Origin of the Breed - General Appearance - Cost
In a charming article, Mr. Coulson Kernahan once said very truly that "having an Aberdeen terrier is like having a son in the ministry."
The word to which the lovers of that unparalleled terrier will take exception is
Aberdeen." "There ain't no sich person," as Sairey Gamp would rightly have said. To the lucky owner and the canine expert alike he is the Scottish terrier. It is like his sagacity and general smartness that, in a land swarming with terriers of different sorts, he has annexed the proud title of the Scottish terrier! So, reader, beware of the dealer who attemps to sell you, perchance an ignorant Sassenach, an "Aberdeen" terrier, as distinct from a Scottie. As Mr. Mccandlish drily observes, the chances are he is trying to foist upon you an extremely bad Scottish terrier.
Like many another dog aristocrat, the exact origin of the Scottie is wrapped in. mystery. The best authorities agree that a rough-coated, short-legged terrier has ex-isted in the Highlands for many centuries, and it is probably to this ancient strain that the modern Scottish terrier, the Skye ter-rier, and the West Highland white terrier owe their origin. Their individual peculiarities are not necessarily due to any mixed blood, but to the fact that in a wild and rugged country with _ little intercommunication, such as was Scotland in former days, the strains in the course of time, owing to various local causes, came to exhibit differences which local taste approved and found useful, and therefore perpetuated.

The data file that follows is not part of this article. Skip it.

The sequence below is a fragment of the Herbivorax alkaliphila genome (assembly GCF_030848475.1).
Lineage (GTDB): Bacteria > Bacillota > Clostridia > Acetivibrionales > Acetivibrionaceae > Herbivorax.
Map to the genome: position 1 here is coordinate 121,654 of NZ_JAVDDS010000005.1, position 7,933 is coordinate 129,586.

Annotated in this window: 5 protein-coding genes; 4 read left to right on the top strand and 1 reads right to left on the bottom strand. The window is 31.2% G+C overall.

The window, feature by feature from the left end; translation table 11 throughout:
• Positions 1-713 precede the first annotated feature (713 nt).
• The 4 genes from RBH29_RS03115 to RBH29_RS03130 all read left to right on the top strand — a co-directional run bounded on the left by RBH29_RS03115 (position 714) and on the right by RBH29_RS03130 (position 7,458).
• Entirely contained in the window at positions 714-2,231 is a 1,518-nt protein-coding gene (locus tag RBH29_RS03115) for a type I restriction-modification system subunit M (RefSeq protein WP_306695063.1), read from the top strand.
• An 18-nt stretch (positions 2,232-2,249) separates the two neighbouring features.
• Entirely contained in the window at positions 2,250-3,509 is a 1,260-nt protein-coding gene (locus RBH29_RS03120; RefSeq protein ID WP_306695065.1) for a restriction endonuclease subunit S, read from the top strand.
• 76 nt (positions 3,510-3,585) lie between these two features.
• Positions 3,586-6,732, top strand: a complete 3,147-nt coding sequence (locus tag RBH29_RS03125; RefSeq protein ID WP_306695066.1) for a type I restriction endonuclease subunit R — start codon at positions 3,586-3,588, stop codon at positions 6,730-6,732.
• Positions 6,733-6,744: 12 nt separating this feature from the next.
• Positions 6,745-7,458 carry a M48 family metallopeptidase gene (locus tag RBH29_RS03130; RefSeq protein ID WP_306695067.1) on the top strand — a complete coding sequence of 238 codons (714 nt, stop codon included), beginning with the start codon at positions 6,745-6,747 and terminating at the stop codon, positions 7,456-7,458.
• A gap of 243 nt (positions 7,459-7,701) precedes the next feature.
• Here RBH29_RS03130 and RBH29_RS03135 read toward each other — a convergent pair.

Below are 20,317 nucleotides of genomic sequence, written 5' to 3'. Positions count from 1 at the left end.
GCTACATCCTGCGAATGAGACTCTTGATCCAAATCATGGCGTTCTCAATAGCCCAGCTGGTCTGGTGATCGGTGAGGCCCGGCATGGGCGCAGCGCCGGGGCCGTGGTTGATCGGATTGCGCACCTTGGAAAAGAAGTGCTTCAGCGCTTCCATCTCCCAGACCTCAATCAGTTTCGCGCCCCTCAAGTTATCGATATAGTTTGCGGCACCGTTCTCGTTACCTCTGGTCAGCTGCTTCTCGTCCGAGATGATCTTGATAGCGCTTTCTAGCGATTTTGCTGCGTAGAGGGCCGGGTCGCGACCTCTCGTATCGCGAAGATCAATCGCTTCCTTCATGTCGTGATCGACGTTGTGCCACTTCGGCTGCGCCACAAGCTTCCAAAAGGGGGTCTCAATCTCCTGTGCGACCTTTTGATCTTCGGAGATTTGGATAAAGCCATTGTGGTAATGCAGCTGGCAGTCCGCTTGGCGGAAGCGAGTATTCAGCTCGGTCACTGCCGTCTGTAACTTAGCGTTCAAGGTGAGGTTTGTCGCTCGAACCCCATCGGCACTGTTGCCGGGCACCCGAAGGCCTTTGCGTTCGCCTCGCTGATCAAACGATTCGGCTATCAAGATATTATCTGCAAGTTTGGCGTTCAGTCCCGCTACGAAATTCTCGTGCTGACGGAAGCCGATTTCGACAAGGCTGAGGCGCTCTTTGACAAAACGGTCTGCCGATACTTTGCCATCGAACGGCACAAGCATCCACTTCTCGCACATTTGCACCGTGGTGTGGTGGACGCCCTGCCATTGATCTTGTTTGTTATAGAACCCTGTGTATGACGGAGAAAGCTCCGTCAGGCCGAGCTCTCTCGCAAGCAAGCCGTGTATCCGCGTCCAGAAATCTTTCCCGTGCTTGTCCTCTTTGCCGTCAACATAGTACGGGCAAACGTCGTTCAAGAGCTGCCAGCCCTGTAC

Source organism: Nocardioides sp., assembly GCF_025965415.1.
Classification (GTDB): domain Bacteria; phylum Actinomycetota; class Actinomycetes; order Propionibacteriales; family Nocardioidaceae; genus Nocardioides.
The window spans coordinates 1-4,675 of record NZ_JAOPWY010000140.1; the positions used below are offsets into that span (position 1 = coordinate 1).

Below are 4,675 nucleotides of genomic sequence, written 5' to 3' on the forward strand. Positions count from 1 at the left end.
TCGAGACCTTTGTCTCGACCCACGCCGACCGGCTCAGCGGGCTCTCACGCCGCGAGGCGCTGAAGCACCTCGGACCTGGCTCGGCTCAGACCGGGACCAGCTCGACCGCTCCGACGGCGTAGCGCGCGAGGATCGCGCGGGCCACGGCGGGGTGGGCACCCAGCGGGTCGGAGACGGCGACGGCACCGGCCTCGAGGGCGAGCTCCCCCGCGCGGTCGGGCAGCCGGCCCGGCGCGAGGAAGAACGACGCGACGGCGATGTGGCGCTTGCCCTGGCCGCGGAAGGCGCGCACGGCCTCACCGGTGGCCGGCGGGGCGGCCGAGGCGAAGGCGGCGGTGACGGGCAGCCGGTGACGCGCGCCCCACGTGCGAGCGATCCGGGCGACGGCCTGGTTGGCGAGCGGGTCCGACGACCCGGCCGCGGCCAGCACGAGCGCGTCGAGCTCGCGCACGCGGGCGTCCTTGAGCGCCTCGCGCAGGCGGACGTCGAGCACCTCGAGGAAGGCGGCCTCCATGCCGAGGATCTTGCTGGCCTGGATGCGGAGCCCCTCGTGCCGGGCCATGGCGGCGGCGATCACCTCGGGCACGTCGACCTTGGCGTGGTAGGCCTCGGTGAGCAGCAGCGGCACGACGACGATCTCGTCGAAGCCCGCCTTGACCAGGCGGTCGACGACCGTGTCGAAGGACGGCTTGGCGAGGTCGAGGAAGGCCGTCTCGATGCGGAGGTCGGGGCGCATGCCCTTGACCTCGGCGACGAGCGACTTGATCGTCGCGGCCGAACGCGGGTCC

The history of the Scottie begins, for modern purposes, about 1880, and was recounted in a monograph by Mr. Thomas Gray, in 1887, so that a period of about twenty-five years or so marks his introduction to the public and the show-ring.
For a time the name of the breed was unsettled, for he was called indifferently the Cairn or the Highland terrier. The exact reason for the still-used name " Aberdeen " terrier is doubtful, possibly because some of the earliest dogs shown came from that district. But no other term than Scottish terrier is now recognised officially. " Die-hard," from his sturdy character, or "Scottie," as a friendly diminutive, are the only permissible variations.
'winkle" Photo, M. I. Hunt
Property of G. K. Chesterton, Esq.
As a pure-bred dog costs no more in licence and keep than a mongrel, and is certainly as intelligent and affectionate - though there is a popular fallacy to the contrary - it is of interest to the prospective buyer to know what famous names of bygone founders of the breed may, and should, appear in an extended pedigree. Two dogs, Mr. Chapman's Heather Prince and Mr. Kinnear's